LoMonico kept emphasizing the need for students to perform Shakespeare. Understanding was not important; looking up words in a dictionary was discouraged; even pronouncing the characters’ names was relegated to the students’ best guesses. We were told not to correct them as this might make kids reluctant to contribute to the class for fear of being wrong. He also recommended in some cases not having students read the entire play. He characterized Julius Caesar as “a bunch of guys standing around talking about what they are going to do before Caesar is murdered, and after his death, the play becomes a bunch of guys standing around talking about what they did.” Arguably, much would be missed in this play if one only read until Caesar’s murder, as LoMonico suggested. It is a talky play, but it also contains some of the most quoted lines in all of Shakespeare’s work. Mark Antony’s speech on the capitol steps is a remarkable piece of oration on its own. Coming from an official of the Folger Library this suggestion to stop short of reading all of the play was appalling.

Often, the thread of connection between the disparate lectures was nonexistent. The sessions were filled with infantile games and participation exercises, like hurling Shakespearean insults at one another. If we tell students not to look up the words, how would they understand the insults?

The emphasis on performance over understanding made me feel like Shakespeare was being “dummied down” for us. If the words have no meaning, or at least no meaning we are interested in finding, then why could we not just substitute guttural sounds? Why worry about plot, or meaning, or anything? We could turn Midsummer Night’s Dream into a collage of high school students grunting. Many times, at the end of a session, I was left with the feeling that the whole thing could have been done more economically. Too much time was wasted.

Performance does not necessarily lead to understanding if the actor does not examine each line, word by word, and try to ascertain the point the writer is making. There is a reason why most actors consider Shakespeare the pinnacle of acting. One cannot do a close reading of a scene for meaning and act out the lines at the same time. Most productions begin with a table reading so that the actors fully understand their parts before the director begins blocking out the performance. Successful acting and learning begin with understanding the text. There is no other way to work with Shakespeare.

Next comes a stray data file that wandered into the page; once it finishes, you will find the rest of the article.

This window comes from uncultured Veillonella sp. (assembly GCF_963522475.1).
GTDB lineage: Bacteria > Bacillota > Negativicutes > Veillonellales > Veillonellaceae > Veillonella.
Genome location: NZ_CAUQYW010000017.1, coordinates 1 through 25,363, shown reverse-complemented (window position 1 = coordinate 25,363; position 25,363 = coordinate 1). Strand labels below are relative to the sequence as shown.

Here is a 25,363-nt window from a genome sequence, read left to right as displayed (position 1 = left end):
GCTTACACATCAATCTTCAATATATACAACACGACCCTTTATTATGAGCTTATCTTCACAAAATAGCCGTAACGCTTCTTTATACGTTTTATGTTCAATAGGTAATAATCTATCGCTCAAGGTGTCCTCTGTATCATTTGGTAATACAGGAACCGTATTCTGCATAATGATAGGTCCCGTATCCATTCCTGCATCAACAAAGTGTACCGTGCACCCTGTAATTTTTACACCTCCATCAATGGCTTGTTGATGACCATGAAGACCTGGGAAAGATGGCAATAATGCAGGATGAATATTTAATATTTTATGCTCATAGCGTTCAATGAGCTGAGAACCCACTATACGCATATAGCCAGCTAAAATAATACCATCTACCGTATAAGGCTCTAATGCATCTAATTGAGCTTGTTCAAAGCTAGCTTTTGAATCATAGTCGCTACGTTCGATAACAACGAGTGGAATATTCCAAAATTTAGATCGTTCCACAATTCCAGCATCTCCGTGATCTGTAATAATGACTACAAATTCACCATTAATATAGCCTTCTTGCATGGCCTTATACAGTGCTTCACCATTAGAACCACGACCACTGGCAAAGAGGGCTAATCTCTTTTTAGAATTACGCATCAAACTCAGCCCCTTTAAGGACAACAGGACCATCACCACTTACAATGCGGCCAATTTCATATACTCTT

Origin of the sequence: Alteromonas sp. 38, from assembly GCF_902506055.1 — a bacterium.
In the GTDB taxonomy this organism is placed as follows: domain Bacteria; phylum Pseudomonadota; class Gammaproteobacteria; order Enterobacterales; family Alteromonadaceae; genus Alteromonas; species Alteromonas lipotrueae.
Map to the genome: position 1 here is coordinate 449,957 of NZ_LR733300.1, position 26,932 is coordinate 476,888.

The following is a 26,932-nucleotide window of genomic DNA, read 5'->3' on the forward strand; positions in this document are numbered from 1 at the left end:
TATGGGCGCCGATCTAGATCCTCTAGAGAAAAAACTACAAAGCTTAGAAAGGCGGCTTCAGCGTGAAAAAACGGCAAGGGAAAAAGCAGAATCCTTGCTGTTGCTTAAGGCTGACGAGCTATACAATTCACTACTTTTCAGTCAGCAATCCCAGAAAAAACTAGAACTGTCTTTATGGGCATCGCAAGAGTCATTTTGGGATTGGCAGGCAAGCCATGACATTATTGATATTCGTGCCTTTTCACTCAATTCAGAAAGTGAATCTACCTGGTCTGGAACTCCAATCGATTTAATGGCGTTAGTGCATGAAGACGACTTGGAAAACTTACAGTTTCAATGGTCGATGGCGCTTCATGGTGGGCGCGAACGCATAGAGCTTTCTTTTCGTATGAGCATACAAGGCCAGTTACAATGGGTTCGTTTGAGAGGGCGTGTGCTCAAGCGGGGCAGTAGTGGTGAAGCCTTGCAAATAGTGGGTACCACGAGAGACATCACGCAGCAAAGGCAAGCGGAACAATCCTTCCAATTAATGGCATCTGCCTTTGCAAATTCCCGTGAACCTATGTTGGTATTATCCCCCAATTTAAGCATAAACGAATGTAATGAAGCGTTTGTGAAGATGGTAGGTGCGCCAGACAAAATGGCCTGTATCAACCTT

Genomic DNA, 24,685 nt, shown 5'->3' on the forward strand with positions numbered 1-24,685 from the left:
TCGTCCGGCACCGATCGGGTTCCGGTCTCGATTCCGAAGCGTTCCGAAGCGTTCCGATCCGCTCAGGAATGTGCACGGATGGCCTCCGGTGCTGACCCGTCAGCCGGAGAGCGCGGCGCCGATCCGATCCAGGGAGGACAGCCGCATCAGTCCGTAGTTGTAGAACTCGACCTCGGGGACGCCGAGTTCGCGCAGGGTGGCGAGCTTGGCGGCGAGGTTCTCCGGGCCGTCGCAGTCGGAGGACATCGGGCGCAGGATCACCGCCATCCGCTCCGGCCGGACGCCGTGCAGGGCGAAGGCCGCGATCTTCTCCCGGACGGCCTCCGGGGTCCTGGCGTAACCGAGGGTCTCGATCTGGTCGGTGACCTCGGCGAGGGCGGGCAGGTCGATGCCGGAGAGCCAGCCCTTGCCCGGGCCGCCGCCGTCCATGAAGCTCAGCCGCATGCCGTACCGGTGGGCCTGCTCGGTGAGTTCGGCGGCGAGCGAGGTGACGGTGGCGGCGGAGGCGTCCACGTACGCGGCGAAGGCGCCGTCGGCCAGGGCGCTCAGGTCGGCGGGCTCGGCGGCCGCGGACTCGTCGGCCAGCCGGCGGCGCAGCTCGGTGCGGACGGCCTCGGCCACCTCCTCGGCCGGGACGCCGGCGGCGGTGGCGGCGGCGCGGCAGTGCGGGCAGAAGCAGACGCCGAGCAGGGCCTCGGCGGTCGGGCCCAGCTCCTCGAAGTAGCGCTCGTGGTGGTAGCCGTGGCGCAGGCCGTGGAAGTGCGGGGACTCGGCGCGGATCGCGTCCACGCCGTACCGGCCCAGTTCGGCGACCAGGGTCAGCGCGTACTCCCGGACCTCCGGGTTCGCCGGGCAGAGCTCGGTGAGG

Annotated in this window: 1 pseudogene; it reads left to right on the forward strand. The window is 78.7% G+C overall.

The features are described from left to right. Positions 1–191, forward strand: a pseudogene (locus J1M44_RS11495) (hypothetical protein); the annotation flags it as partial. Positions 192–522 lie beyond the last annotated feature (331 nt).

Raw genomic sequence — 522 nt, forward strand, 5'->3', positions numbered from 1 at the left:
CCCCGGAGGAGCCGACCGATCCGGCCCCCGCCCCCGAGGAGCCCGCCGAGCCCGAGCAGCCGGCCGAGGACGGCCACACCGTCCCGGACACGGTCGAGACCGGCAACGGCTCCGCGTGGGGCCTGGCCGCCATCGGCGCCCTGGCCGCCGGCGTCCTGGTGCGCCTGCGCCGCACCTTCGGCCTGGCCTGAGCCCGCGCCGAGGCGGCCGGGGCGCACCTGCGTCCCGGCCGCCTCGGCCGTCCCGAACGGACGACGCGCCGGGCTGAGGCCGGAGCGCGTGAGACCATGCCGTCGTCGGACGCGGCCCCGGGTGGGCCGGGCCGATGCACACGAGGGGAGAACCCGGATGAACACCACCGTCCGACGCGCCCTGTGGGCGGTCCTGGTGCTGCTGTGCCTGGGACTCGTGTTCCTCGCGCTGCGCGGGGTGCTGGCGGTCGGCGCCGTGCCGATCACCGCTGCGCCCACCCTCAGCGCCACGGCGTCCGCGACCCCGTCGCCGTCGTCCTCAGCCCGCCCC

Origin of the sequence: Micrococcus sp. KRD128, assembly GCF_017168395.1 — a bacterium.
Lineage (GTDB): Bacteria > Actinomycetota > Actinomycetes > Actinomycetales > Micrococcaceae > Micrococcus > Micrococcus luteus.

Many of these exercises simply played to the narcissism of the workshop participants, allowing some to brag that they had read all of Shakespeare’s work, or to demonstrate some ham-fisted, awkward, self-conscious acting. Some detailed their hobbies, which had little to do with Shakespeare or teaching. It did not help that LoMonico ended every session with a cutesy finish-the-sentence exercise, like “In this workshop, I learned blank.” We went around the room filling in the blank. The few who could not finish the sentence were returned to repeatedly for their responses, leading to some embarrassed grimaces and uncomfortable silences.

A consistent problem in this workshop was the lack of interaction and dialogue between presenters and participants The presenters spent their time extolling the value of involved learning, that the lecture, teacher-driven method was old school and not nearly dynamic enough for the new paradigm of student performance and involvement, yet their presentations left little room for questioning on the part of the participants. No questions, no dialogue, no discussion. We were forced to our feet and put through some elementary acting exercises in the name of Shakespeare. Meanwhile, the larger mysteries of the text went unexplored. I wanted to slow down a bit, sink into the discussion, and find the nuances.

What passed for nuances was LoMonico reading the same passages over and over again with the participants, placing the stresses on different words, discussing how this might change the meaning of the line, instead of honing in on what the line actually did mean. His annoying habit of becoming peeved at questions and inadvertently insulting people from New Jersey also grated on my nerves.